Dr. Martine Veldhuizen

Assistant Professor
Medieval Culture

Martine Veldhuizen is fascinated by the power of words in historical perspective and has published on perceptions of speech in the Low Countries in European context from a legal, ecclesiastical and secular-ethical perspective (1300 -1550). Her PhD-project at Utrecht University has resulted in a monograph which was published by Verloren in 2014 and is also in English by Brepols in 2017, Sins of the Tongue in the Medieval West.

She presented her research at the prime time television program De Wereld Draait Door and taught and designed courses on various subjects of cultural and literary history at Utrecht University, William & Mary College, University of Californië Los AngelesUniversity, University of Amsterdam and Radboud University. Martine was awarded the Gerard Brom CRM Humanities Grant at Radboud University, a grant of Fonds Doctor Catharine van Tussenbroek to do a three-month research at the Huntington Library and a fellowship at the Institute for Advanced Studies in the Humanities at the University of Edinburgh. 

The history of free speech is currently her focus, mainly after the invention of the printing press (1450-1500). She holds a 3-year grant of The Netherlands Organisation for Scientific Research (NWO Veni), of which the project title is 'Truth-tellers: The Mentality behind Subversive Speech Behaviour in Narratives in the First Printed books in Dutch'. She also received a NWO Internationalisation Grant to set up the research network Free speech in Europe 1400-1750. She has developed a new line or research towards the theme of privacy, both within her own field as in the context of the interdisciplinary research teams The power of one.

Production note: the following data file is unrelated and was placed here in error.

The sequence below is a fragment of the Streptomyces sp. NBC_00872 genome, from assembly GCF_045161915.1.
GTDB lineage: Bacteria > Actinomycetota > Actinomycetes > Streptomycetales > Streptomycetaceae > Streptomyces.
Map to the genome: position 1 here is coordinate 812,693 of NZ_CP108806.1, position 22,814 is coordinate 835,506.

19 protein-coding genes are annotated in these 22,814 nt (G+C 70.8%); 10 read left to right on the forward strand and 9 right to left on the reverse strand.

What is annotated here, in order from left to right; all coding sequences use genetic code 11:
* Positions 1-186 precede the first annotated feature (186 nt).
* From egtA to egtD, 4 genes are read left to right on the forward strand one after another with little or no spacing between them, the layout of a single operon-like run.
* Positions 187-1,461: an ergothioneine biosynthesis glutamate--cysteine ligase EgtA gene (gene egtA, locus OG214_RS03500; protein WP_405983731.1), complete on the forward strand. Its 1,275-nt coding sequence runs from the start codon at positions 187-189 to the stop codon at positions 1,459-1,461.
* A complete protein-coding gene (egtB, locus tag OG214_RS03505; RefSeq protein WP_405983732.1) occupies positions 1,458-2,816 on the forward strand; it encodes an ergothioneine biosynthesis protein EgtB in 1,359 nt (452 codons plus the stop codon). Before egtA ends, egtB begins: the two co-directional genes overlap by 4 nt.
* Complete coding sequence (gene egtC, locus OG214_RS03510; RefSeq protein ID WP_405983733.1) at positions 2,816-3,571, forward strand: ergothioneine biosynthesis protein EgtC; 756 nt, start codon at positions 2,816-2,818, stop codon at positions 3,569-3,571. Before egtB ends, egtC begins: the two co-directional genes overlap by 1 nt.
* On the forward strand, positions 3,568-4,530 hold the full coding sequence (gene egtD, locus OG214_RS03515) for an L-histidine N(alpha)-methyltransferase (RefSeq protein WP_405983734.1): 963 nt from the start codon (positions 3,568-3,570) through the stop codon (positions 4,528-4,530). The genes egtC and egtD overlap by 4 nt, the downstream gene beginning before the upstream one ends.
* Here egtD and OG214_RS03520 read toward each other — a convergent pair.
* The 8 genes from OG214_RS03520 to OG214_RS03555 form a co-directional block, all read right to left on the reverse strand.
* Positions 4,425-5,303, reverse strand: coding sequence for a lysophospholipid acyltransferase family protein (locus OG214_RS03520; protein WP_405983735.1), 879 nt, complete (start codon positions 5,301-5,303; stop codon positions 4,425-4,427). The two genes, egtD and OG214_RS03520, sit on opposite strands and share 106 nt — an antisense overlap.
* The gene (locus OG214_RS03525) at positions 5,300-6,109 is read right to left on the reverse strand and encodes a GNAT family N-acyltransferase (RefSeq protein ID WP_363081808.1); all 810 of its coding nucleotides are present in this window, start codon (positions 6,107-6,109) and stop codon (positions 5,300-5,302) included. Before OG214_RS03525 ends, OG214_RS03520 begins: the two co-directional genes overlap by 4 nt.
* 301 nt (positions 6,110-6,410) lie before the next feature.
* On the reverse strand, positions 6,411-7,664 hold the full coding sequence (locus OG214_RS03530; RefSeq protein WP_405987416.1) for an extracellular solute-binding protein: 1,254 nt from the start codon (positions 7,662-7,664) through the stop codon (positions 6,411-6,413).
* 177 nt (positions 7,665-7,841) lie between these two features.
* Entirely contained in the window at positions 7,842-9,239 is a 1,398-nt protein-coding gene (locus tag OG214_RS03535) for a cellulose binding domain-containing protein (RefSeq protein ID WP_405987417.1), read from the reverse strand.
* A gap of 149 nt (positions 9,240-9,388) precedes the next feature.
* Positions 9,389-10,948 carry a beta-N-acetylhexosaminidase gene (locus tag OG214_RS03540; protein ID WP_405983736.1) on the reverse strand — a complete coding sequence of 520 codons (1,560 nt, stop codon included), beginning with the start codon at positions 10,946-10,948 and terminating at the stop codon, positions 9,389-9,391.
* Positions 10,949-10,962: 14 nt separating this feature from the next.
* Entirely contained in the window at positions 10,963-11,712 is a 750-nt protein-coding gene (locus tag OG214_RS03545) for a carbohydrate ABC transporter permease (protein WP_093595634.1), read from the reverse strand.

Veldhuizen was chair between April 2020 until April 2022 of the Utrecht Young Academy, a platform for young academics throughout the university. She is also co-founder and board member of the Centre for Unusual Collaborations (CUCo), part of a strategic alliance between Eindhoven University of Technology, Wageningen University, Utrecht University and the University Medical Center Utrecht.


‘Veldhuizen's work is a pleasant read and offers a refreshing view on ways in which texts may be analysed.’ Review Parergon 35 (2018), p. 208-209.